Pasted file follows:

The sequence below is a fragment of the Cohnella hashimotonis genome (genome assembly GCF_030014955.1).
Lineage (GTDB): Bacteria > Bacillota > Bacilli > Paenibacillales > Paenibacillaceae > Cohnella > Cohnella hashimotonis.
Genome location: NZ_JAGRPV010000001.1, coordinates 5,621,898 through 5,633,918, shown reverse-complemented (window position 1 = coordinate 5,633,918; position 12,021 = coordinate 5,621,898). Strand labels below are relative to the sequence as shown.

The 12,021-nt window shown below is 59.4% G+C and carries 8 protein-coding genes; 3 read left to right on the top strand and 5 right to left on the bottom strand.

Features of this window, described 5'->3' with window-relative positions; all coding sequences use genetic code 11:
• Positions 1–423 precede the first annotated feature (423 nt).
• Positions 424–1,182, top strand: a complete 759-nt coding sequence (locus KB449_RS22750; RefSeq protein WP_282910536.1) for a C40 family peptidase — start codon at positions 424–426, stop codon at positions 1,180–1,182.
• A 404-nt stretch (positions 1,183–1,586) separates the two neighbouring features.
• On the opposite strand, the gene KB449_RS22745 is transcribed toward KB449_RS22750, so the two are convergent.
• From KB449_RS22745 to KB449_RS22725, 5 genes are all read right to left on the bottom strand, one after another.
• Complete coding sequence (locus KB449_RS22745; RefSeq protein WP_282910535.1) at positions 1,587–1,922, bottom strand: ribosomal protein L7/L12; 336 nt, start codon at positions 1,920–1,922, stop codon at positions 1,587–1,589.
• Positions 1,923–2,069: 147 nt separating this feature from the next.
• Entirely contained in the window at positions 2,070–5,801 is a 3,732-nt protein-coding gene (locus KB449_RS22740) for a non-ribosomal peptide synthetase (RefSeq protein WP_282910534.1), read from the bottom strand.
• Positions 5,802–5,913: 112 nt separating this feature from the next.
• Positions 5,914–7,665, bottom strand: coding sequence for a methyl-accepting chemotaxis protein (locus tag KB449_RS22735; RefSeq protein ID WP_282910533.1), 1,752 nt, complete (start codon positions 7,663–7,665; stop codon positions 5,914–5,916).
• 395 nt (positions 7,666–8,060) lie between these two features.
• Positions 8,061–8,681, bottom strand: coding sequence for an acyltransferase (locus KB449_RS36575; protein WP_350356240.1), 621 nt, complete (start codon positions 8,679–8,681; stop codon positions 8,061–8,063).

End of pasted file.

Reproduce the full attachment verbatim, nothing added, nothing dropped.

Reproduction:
The sequence below is a fragment of the Cohnella hashimotonis genome (genome assembly GCF_030014955.1).
Lineage (GTDB): Bacteria > Bacillota > Bacilli > Paenibacillales > Paenibacillaceae > Cohnella > Cohnella hashimotonis.
Genome location: NZ_JAGRPV010000001.1, coordinates 5,621,898 through 5,633,918, shown reverse-complemented (window position 1 = coordinate 5,633,918; position 12,021 = coordinate 5,621,898). Strand labels below are relative to the sequence as shown.

The 12,021-nt window shown below is 59.4% G+C and carries 8 protein-coding genes; 3 read left to right on the top strand and 5 right to left on the bottom strand.

Features of this window, described 5'->3' with window-relative positions; all coding sequences use genetic code 11:
• Positions 1–423 precede the first annotated feature (423 nt).
• Positions 424–1,182, top strand: a complete 759-nt coding sequence (locus KB449_RS22750; RefSeq protein WP_282910536.1) for a C40 family peptidase — start codon at positions 424–426, stop codon at positions 1,180–1,182.
• A 404-nt stretch (positions 1,183–1,586) separates the two neighbouring features.
• On the opposite strand, the gene KB449_RS22745 is transcribed toward KB449_RS22750, so the two are convergent.
• From KB449_RS22745 to KB449_RS22725, 5 genes are all read right to left on the bottom strand, one after another.
• Complete coding sequence (locus KB449_RS22745; RefSeq protein WP_282910535.1) at positions 1,587–1,922, bottom strand: ribosomal protein L7/L12; 336 nt, start codon at positions 1,920–1,922, stop codon at positions 1,587–1,589.
• Positions 1,923–2,069: 147 nt separating this feature from the next.
• Entirely contained in the window at positions 2,070–5,801 is a 3,732-nt protein-coding gene (locus KB449_RS22740) for a non-ribosomal peptide synthetase (RefSeq protein WP_282910534.1), read from the bottom strand.
• Positions 5,802–5,913: 112 nt separating this feature from the next.
• Positions 5,914–7,665, bottom strand: coding sequence for a methyl-accepting chemotaxis protein (locus tag KB449_RS22735; RefSeq protein ID WP_282910533.1), 1,752 nt, complete (start codon positions 7,663–7,665; stop codon positions 5,914–5,916).
• 395 nt (positions 7,666–8,060) lie between these two features.
• Positions 8,061–8,681, bottom strand: coding sequence for an acyltransferase (locus KB449_RS36575; protein WP_350356240.1), 621 nt, complete (start codon positions 8,679–8,681; stop codon positions 8,061–8,063).